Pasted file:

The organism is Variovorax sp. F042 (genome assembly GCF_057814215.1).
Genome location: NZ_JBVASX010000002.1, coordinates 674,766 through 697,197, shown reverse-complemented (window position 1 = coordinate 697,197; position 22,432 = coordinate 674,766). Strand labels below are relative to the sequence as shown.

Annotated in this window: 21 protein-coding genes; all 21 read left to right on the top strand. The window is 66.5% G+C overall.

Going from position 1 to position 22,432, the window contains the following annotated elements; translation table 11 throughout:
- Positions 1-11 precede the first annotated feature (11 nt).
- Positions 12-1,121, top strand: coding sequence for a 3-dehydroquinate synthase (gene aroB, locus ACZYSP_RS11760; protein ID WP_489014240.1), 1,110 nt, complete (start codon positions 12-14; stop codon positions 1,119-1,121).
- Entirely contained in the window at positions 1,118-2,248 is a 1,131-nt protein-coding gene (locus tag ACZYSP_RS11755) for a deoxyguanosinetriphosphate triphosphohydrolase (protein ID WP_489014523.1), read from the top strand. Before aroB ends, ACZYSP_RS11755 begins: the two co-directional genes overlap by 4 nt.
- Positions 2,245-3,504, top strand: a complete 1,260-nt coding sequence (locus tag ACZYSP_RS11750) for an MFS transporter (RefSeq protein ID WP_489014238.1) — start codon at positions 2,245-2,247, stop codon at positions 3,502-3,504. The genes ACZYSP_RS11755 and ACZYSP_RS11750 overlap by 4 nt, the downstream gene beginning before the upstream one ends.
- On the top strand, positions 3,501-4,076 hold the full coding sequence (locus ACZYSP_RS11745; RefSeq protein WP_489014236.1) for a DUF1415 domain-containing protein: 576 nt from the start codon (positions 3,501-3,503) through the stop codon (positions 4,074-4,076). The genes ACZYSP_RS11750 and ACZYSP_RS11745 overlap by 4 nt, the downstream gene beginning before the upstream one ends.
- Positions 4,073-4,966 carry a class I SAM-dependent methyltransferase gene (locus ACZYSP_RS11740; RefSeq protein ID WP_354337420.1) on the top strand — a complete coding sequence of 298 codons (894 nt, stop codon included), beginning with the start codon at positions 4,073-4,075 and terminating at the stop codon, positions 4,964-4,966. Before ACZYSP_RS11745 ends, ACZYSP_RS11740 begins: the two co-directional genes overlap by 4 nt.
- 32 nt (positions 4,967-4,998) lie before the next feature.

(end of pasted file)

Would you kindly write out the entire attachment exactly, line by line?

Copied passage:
The organism is Variovorax sp. F042 (genome assembly GCF_057814215.1).
Genome location: NZ_JBVASX010000002.1, coordinates 674,766 through 697,197, shown reverse-complemented (window position 1 = coordinate 697,197; position 22,432 = coordinate 674,766). Strand labels below are relative to the sequence as shown.

Annotated in this window: 21 protein-coding genes; all 21 read left to right on the top strand. The window is 66.5% G+C overall.

Going from position 1 to position 22,432, the window contains the following annotated elements; translation table 11 throughout:
- Positions 1-11 precede the first annotated feature (11 nt).
- Positions 12-1,121, top strand: coding sequence for a 3-dehydroquinate synthase (gene aroB, locus ACZYSP_RS11760; protein ID WP_489014240.1), 1,110 nt, complete (start codon positions 12-14; stop codon positions 1,119-1,121).
- Entirely contained in the window at positions 1,118-2,248 is a 1,131-nt protein-coding gene (locus tag ACZYSP_RS11755) for a deoxyguanosinetriphosphate triphosphohydrolase (protein ID WP_489014523.1), read from the top strand. Before aroB ends, ACZYSP_RS11755 begins: the two co-directional genes overlap by 4 nt.
- Positions 2,245-3,504, top strand: a complete 1,260-nt coding sequence (locus tag ACZYSP_RS11750) for an MFS transporter (RefSeq protein ID WP_489014238.1) — start codon at positions 2,245-2,247, stop codon at positions 3,502-3,504. The genes ACZYSP_RS11755 and ACZYSP_RS11750 overlap by 4 nt, the downstream gene beginning before the upstream one ends.
- On the top strand, positions 3,501-4,076 hold the full coding sequence (locus ACZYSP_RS11745; RefSeq protein WP_489014236.1) for a DUF1415 domain-containing protein: 576 nt from the start codon (positions 3,501-3,503) through the stop codon (positions 4,074-4,076). The genes ACZYSP_RS11750 and ACZYSP_RS11745 overlap by 4 nt, the downstream gene beginning before the upstream one ends.
- Positions 4,073-4,966 carry a class I SAM-dependent methyltransferase gene (locus ACZYSP_RS11740; RefSeq protein ID WP_354337420.1) on the top strand — a complete coding sequence of 298 codons (894 nt, stop codon included), beginning with the start codon at positions 4,073-4,075 and terminating at the stop codon, positions 4,964-4,966. Before ACZYSP_RS11745 ends, ACZYSP_RS11740 begins: the two co-directional genes overlap by 4 nt.
- 32 nt (positions 4,967-4,998) lie before the next feature.